Capital seeks out the highest return at the lowest risk. Investment strategies across every culture understand that critical risk mitigation strategies center around diversification. Risk-reduction is not only derived from the allocation of capital across a multitude of investment instruments, but it also comes through the appropriation of funds throughout many sub-economies and cultures.
Investment funds in the United States practice geographically diverse strategies by placing funds in primary, secondary, and tertiary markets and sub-markets across the country. Domestic funds have the luxury of geographic diversification because of current overarching investment regulations and guidelines. This single set of rules is precisely what European countries lacked when the 11 countries of the European Union operated as separate and distinct economies with varying oversight, regulations, and uncertain currency exchange rates.
Investment funds are products created with the sole purpose of gathering investors’ capital and investing that money was collected through a portfolio of financial instruments such as stocks, bonds, and other securities. Therefore, as the barriers to intracontinental investing came down with the formation of the European Union, investment funds throughout Europe started to aggregate resources to a point where private fund profits exceeded the risks associated with previously cumbersome foreign investment strategies.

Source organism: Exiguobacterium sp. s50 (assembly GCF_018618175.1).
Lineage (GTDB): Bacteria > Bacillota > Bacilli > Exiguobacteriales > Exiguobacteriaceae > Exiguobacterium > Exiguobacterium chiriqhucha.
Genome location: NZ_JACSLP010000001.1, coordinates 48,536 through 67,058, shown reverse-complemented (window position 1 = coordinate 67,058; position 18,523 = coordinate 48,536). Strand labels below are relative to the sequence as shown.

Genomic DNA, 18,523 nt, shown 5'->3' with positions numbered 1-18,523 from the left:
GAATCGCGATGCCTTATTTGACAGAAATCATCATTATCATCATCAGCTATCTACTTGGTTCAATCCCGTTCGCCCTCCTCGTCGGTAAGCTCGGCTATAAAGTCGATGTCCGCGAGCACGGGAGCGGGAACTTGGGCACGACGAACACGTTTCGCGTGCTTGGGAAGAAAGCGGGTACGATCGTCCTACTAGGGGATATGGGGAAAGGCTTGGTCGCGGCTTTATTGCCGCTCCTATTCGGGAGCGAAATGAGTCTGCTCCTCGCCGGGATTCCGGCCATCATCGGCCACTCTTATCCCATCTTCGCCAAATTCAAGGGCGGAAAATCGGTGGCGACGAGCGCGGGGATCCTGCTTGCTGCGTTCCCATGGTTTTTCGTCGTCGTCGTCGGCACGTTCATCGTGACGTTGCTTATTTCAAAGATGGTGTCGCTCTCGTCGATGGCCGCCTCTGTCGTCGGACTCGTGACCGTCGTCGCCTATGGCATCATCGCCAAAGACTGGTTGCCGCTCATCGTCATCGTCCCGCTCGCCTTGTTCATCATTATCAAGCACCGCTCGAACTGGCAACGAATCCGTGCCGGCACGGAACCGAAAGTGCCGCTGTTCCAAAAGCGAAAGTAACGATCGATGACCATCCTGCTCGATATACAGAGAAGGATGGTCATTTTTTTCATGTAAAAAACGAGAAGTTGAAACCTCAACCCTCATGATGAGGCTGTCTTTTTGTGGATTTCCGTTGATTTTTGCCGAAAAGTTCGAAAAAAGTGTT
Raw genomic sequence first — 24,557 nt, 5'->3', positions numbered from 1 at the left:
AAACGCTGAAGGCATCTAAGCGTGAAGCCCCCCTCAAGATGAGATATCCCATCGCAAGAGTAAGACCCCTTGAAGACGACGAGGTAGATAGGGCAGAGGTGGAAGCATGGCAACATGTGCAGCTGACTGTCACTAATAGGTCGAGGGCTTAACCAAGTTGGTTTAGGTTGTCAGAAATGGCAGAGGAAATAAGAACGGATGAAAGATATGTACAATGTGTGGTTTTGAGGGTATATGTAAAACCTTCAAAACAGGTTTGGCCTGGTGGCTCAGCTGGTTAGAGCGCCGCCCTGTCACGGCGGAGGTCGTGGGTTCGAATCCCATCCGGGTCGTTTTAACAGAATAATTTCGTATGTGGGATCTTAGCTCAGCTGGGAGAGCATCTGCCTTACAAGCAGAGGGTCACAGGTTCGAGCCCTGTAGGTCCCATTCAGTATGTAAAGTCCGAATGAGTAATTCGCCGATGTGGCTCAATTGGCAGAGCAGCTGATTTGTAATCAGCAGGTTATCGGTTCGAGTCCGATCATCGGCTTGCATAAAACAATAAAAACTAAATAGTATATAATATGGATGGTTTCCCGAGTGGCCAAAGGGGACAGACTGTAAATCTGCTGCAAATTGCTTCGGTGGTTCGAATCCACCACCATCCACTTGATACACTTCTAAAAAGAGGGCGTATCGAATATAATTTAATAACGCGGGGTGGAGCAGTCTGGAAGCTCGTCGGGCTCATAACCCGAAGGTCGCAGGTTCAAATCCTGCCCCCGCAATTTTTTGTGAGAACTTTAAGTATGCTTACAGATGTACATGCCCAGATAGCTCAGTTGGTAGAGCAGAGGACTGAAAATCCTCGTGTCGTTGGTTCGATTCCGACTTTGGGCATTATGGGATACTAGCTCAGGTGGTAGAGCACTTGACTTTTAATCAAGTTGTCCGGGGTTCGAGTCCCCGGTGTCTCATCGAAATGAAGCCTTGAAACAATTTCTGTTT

As the EU emerged, a German investment fund could purchase real estate in the UK with an efficiency that provided returns necessary to make the German investment competitive with other investments internal to the UK. The EU was suddenly one real estate marketplace, similar to the US – except that regulation still had to catch up.
As the fund management industry becomes more and more positioned within the European economy, laws will work to impede improprieties that are likely to emerge as capital seeks out high returns. Unlike the United States, where federal agencies enjoy the luxury of autonomy, EU regulatory bodies must contend with each country’s previous laws and regulations, which will likely take much more time as the actual merits of a joint European Union are continually questioned by many of the regions it regulates. Still, as time passes, the pan-European investment fund industry will begin to closely resemble the US fund industry, where capital seeks out returns over all else.